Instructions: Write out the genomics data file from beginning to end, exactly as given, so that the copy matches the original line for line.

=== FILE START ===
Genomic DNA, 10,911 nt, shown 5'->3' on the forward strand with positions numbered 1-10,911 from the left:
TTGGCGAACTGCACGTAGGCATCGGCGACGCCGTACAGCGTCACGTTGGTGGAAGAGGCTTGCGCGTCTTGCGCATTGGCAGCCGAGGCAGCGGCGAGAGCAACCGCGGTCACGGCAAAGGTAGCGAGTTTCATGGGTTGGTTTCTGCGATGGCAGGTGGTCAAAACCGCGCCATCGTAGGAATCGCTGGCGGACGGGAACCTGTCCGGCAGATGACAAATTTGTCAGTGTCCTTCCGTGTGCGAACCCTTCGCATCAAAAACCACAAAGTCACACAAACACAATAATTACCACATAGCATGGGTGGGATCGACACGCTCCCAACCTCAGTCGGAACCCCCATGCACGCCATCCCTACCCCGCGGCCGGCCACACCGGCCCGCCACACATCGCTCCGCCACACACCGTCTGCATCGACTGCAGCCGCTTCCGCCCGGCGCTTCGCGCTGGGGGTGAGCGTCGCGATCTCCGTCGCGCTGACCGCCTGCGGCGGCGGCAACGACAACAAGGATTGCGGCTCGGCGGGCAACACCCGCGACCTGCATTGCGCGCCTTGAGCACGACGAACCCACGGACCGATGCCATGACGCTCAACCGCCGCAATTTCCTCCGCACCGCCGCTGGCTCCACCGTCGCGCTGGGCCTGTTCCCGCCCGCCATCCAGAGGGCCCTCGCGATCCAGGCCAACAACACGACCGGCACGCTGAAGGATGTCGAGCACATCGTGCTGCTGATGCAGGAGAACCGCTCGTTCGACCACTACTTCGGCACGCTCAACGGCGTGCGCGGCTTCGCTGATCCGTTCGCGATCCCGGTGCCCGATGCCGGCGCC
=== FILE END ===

Genomic DNA, 10,911 nt, shown 5'->3' on the forward strand with positions numbered 1-10,911 from the left:
TTGGCGAACTGCACGTAGGCATCGGCGACGCCGTACAGCGTCACGTTGGTGGAAGAGGCTTGCGCGTCTTGCGCATTGGCAGCCGAGGCAGCGGCGAGAGCAACCGCGGTCACGGCAAAGGTAGCGAGTTTCATGGGTTGGTTTCTGCGATGGCAGGTGGTCAAAACCGCGCCATCGTAGGAATCGCTGGCGGACGGGAACCTGTCCGGCAGATGACAAATTTGTCAGTGTCCTTCCGTGTGCGAACCCTTCGCATCAAAAACCACAAAGTCACACAAACACAATAATTACCACATAGCATGGGTGGGATCGACACGCTCCCAACCTCAGTCGGAACCCCCATGCACGCCATCCCTACCCCGCGGCCGGCCACACCGGCCCGCCACACATCGCTCCGCCACACACCGTCTGCATCGACTGCAGCCGCTTCCGCCCGGCGCTTCGCGCTGGGGGTGAGCGTCGCGATCTCCGTCGCGCTGACCGCCTGCGGCGGCGGCAACGACAACAAGGATTGCGGCTCGGCGGGCAACACCCGCGACCTGCATTGCGCGCCTTGAGCACGACGAACCCACGGACCGATGCCATGACGCTCAACCGCCGCAATTTCCTCCGCACCGCCGCTGGCTCCACCGTCGCGCTGGGCCTGTTCCCGCCCGCCATCCAGAGGGCCCTCGCGATCCAGGCCAACAACACGACCGGCACGCTGAAGGATGTCGAGCACATCGTGCTGCTGATGCAGGAGAACCGCTCGTTCGACCACTACTTCGGCACGCTCAACGGCGTGCGCGGCTTCGCTGATCCGTTCGCGATCCCGGTGCCCGATGCCGGCGCC